There’s no crystal ball. But there are people trying to make these predictions anyway. Some people are unusually good at predictions, and aggregating crowd predictions can produce even better ones (more on those below). Similarly, reputation-based prediction markets and betting markets are often pretty good at predictions (except where laws prevent them from having a liquid market).

Now, one thing I should make clear is what exactly predictions attempt to do and how they’re distinct from the models being put forward by scientists. One high-profile example of such a model is the Imperial College paper that forecast 40 million deaths worldwide should the world do nothing in the face of the pandemic. Models put forward a range of possibilities given a certain set of assumptions — if we pursue x policy, that could lead to 100,000-200,000 deaths; if we pursue y policy, that could lead to 1 million-plus deaths. That’s what the Imperial College model did: It made an assumption (the world won’t act to stop the pandemic) and it estimated the number of deaths based on that assumption.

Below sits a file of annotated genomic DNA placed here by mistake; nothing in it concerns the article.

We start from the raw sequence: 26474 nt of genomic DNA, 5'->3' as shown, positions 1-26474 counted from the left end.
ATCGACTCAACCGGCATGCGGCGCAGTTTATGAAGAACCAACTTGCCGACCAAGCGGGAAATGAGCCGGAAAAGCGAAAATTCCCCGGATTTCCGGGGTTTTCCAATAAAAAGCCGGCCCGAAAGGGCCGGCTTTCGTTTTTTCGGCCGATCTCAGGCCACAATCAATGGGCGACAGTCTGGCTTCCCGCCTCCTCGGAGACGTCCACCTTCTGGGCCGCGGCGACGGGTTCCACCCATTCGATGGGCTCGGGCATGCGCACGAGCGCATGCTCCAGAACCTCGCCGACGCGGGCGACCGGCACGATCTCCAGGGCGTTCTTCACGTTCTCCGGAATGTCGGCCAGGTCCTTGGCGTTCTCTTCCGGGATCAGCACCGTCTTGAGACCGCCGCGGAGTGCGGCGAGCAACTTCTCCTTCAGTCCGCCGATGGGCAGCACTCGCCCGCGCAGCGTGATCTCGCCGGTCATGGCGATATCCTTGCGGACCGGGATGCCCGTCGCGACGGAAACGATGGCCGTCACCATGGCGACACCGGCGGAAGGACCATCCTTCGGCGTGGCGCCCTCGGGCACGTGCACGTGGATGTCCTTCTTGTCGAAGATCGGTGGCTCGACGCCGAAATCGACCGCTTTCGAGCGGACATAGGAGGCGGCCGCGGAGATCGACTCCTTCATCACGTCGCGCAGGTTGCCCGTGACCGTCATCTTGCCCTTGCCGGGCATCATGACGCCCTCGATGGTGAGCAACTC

A prediction essentially takes the next step. With a prediction, you’re making your best guess about which assumptions will actually play out in reality. You’re basically hazarding a guess that say, is pursuing a specific policy course, and because of that, you estimate there’ll be 100,000-200,000 deaths.

President Trump stands next to a graph modeling potential deaths due to the coronavirus on March 31.
Win McNamee/Getty Images

The exact course of this pandemic is incredibly difficult to predict. And while forecasters and betting markets do pretty well under ordinary circumstances, they haven’t been tested on a large scale against extraordinary ones like this before.